What is DBT?
Dialectical Behavior Therapy
With all the different kinds of therapies and modalities out there, it can be hard to decide which one may be right for you. There are some that focus on our behaviours, some that look into our past and our childhood, and some that expose us to the things we are truly afraid of. The main focus of Dialectical Behavior Therapy, or DBT for short, is to provide clients with a set of skills to help them manage painful and distressing emotions, in turn helping them to decrease conflict in their relationships and live a life they feel is worth living.
What is the difference Between Cognitive Behavioral Therapy (CBT) and Dialectical Behavior Therapy (DBT)?
A key difference between CBT and DBT lies in the concept of validation and relationships. DBT teaches that our experiences are real/valid and to accept them as such. It also informs us that we must make positive changes if we wish to have a healthy relationship with the ever-changing, and often-challenging world around us. This can be tough given these are two opposing constructs however, they are vital in the DBT process. Although both CBT and DBT incorporate cognitive-behavioural techniques, DBT is a modified version that places more emphasis on the emotional and social aspects of a person’s life. Originally developed to help individuals cope with extreme emotions that would often result in harmful behaviours, DBT works towards reducing one’s emotional distress that negatively impacts their wellbeing and the way they interact with their surroundings. More specifically, DBT focuses on skills training and includes mindfulness, emotion regulation, interpersonal effectiveness and distress tolerance. These four components are the key to successfully implementing this modality in one’s day to day life.
Because they are such important therapeutic skills, let’s break them down a little further:
As with mindfulness-based therapy itself, this skill helps one to live in the present moment and accept what is happening in the here-and-now. With anxiety, we have a tendency to live in the future and try to predict what will happen in every possible scenario. The problem with this is no one can predict the future and therefore it will always remain an unknown to some degree. Conversely, with depression, we have a tendency to become stuck in the past and reflect on what could have been or should have been. The problem here lies in the inability to change the past or travel in time. With mindfulness, we can eliminate these two attempts that are ultimately beyond our ability and accept that what is happening in the present moment is all that we have control over. This can be quite challenging at first, but with practice, it can be liberating and a means of letting go of the extra weight that we perceive life to pile on. This skill may incorporate practices like mindful meditation, body scans, or simply taking a moment to focus on our breath. We feel the stress of the day leave with each breath that exits our body, and we breathe in the experiences that the present moment has to offer. By letting go of the need to control, we let go of the distressing emotions and the rigid expectations we hold of ourselves and others.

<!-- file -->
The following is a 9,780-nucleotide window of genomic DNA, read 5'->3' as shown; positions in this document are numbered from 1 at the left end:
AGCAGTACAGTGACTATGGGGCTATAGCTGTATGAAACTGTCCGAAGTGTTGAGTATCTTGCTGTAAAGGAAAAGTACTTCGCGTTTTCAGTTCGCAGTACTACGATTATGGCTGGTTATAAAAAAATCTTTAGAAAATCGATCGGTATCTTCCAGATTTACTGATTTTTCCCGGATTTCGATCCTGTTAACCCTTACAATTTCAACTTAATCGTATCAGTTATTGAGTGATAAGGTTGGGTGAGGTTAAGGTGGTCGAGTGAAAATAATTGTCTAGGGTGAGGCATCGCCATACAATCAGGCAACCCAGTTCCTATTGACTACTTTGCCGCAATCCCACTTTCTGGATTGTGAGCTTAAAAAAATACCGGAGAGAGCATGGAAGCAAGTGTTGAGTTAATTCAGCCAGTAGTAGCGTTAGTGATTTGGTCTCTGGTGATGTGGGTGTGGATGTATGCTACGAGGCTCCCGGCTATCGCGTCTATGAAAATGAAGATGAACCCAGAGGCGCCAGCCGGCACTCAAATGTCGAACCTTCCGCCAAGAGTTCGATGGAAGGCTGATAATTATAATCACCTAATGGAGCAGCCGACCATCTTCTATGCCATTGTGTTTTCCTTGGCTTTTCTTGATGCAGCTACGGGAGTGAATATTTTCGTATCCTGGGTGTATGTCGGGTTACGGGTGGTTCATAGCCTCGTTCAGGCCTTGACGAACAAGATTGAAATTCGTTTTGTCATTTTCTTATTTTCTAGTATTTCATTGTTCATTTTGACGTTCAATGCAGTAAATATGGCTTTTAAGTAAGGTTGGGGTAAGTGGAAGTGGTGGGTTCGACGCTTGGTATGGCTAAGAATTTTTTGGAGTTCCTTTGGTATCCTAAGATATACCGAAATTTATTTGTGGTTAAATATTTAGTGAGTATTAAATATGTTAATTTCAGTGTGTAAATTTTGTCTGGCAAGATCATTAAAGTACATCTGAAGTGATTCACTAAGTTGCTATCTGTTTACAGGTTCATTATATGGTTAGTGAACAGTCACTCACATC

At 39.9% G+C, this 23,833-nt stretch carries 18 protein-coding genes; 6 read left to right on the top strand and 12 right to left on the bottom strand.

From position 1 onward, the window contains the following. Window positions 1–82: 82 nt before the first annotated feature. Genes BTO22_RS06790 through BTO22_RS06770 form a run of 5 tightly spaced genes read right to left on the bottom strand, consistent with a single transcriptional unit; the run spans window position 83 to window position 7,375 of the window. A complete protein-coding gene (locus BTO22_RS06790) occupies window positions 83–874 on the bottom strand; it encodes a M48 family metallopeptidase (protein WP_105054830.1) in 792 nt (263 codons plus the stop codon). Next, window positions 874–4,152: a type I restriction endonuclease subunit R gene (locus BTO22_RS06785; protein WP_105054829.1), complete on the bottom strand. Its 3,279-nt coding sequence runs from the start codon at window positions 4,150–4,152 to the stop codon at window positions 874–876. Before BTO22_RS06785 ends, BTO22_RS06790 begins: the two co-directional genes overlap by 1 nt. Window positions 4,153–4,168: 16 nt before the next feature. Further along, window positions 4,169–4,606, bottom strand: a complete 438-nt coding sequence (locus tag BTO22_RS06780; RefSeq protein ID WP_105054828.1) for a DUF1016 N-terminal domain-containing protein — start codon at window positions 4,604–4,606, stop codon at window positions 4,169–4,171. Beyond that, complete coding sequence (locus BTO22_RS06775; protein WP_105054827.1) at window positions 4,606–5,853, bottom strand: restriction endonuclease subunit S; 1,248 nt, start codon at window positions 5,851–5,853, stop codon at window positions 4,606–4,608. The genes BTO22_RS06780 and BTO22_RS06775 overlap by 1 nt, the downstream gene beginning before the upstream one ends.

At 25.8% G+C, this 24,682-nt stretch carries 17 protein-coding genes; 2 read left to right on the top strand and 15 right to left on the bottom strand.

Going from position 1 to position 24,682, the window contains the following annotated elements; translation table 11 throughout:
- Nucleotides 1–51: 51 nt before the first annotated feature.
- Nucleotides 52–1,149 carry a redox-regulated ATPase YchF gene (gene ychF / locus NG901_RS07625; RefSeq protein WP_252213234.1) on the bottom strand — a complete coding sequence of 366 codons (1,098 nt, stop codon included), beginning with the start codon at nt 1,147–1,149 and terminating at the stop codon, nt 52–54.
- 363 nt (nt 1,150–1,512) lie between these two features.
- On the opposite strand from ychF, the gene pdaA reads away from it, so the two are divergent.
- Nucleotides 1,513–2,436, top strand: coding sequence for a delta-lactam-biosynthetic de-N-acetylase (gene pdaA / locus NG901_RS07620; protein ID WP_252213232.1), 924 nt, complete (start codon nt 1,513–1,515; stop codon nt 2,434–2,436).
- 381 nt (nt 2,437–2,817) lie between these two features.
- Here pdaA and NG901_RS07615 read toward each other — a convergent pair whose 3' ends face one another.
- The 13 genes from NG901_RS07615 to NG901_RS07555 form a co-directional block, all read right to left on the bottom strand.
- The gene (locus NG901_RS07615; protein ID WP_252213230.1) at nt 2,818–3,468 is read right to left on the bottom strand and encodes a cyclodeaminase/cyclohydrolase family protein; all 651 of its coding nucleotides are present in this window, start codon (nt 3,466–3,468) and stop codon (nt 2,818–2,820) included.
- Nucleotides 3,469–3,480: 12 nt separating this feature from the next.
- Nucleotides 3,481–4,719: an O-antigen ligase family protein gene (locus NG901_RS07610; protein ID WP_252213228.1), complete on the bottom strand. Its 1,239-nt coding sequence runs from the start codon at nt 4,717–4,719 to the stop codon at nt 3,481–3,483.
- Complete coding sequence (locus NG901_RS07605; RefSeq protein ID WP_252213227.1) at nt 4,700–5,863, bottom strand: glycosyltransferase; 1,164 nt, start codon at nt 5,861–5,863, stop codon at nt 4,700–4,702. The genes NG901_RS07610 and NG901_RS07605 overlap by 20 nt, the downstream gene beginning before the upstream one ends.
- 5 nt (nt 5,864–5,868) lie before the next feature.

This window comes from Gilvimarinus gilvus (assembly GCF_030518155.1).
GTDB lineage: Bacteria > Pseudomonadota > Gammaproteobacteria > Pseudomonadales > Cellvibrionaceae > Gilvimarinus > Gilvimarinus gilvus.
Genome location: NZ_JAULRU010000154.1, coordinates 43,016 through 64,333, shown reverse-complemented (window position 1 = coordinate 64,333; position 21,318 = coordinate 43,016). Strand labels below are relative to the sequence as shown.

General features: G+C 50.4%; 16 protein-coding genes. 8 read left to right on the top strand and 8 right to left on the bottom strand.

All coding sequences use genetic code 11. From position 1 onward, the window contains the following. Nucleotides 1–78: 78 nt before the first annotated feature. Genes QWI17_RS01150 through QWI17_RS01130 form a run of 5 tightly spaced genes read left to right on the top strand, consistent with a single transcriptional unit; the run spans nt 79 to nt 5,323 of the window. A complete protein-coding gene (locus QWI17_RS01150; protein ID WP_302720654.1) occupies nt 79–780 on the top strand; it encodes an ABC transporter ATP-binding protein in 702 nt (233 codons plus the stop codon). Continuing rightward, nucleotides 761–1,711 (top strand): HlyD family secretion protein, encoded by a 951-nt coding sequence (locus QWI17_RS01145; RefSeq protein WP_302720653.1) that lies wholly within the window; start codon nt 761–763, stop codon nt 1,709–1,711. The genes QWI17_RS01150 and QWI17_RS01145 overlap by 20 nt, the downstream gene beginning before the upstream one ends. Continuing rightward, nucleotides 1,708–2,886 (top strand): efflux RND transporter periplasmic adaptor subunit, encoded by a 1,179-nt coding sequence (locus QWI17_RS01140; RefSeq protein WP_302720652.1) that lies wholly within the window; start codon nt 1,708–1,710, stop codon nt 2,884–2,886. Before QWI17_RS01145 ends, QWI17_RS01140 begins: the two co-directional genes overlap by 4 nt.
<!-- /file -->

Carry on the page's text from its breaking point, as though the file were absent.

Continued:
This is the ability to regulate our emotions so that they do not get to the point of controlling/impacting our thoughts and behaviours. By learning strategies to manage and change the intense emotions that are causing problems in our lives, we can, in turn, live more peacefully with the world and the people around us. This skills often encapsulates three goals: to understand the emotion, to reduce emotional vulnerability, and to decrease emotional suffering. This seems like a lot to pack into one skill, but the Coles Notes version is to understand that negative emotions are not inherently bad or need to be avoided, but are a regular part of life that can be acknowledged, processed, and then let go of. We can better regulate something, in this case, an emotion, when we understand what it is we are trying to regulate. This leads us to “labelling” (i.e. angry, sad, scared, confused, etc.) From there, we can say to ourselves “Ok, I know what I am feeling, now why am I feeling that way?” This then leads us to tease apart primary and secondary emotions. The primary emotion is the initial reaction, whereas the secondary emotion is a reaction to the subsequent thought (i.e. I got really 1.angry with the cashier at the grocery store and now I am feeling 2.depressed because I am a terrible person for feeling this way). When we process our anger as a normal emotion, we can reduce the vulnerability associated with the secondary emotion (i.e. depressed) and decrease our overall suffering. It takes time, practice and guidance but is an incredible skill to reference when the world seems a bit unfair or chaotic.